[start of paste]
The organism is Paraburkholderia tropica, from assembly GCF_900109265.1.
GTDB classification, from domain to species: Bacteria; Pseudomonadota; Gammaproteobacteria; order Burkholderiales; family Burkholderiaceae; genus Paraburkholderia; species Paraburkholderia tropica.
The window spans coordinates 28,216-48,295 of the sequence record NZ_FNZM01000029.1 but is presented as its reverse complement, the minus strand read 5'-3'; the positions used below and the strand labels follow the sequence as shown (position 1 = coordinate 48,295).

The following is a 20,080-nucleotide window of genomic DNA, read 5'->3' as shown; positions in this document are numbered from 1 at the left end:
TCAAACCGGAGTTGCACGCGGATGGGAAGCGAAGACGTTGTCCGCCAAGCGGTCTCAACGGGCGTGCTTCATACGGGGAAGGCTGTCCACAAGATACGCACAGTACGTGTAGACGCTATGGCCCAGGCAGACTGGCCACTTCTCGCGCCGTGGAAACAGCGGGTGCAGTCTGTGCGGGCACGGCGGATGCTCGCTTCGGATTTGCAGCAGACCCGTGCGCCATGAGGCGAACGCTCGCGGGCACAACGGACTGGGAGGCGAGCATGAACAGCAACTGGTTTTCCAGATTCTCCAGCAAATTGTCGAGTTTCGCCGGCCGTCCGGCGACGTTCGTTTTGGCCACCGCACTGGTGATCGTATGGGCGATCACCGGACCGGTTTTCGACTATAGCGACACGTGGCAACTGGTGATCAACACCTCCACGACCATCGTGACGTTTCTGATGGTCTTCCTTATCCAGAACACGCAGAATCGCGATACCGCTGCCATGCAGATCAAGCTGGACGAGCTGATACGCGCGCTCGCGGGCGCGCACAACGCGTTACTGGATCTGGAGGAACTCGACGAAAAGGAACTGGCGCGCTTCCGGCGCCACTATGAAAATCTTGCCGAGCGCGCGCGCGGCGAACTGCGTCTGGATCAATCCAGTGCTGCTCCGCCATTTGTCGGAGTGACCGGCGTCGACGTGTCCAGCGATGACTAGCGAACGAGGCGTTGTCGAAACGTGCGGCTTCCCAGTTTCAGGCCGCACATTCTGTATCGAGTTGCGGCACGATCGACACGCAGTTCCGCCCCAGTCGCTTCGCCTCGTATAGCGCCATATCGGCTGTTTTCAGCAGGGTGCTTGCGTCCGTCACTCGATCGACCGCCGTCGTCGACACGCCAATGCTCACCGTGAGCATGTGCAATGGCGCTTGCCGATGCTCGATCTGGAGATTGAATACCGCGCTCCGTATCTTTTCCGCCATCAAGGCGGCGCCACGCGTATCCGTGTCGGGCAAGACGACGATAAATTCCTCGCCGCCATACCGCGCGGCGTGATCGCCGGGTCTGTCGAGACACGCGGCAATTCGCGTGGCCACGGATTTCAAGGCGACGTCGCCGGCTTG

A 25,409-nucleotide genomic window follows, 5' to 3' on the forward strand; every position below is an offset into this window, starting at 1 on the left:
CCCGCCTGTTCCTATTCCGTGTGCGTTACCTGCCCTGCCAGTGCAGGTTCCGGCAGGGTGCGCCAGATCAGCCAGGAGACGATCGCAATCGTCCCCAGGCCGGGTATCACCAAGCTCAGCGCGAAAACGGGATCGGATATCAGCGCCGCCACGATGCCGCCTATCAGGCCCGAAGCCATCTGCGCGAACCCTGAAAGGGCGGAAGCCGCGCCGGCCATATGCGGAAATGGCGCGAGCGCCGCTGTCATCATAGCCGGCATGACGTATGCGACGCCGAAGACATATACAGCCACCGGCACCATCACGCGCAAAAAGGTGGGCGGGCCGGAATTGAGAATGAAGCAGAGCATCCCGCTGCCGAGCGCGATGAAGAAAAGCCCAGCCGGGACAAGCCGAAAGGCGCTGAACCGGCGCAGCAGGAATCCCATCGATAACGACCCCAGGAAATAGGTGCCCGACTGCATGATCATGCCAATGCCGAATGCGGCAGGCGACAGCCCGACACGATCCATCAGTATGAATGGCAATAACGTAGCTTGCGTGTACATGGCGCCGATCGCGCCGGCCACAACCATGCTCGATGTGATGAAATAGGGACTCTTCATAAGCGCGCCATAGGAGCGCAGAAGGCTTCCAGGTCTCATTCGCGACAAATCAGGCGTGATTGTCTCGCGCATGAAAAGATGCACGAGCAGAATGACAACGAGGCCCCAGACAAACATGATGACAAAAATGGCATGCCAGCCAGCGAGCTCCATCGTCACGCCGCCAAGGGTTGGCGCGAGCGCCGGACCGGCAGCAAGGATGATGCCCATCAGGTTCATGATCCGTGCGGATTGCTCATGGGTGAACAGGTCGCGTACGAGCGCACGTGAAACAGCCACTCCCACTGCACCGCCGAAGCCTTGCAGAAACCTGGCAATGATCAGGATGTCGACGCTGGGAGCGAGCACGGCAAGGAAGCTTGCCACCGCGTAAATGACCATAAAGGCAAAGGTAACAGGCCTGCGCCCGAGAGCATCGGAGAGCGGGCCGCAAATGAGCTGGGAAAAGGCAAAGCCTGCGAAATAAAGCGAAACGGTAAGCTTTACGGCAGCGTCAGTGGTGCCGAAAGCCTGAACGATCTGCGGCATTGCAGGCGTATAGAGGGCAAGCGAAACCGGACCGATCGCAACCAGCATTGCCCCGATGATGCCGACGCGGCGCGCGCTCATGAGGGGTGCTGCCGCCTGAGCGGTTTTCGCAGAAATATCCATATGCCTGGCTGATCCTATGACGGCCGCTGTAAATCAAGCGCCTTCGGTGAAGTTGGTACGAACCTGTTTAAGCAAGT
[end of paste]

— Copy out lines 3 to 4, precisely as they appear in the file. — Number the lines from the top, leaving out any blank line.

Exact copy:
The window spans coordinates 28,216-48,295 of the sequence record NZ_FNZM01000029.1 but is presented as its reverse complement, the minus strand read 5'-3'; the positions used below and the strand labels follow the sequence as shown (position 1 = coordinate 48,295).

The following is a 20,080-nucleotide window of genomic DNA, read 5'->3' as shown; positions in this document are numbered from 1 at the left end: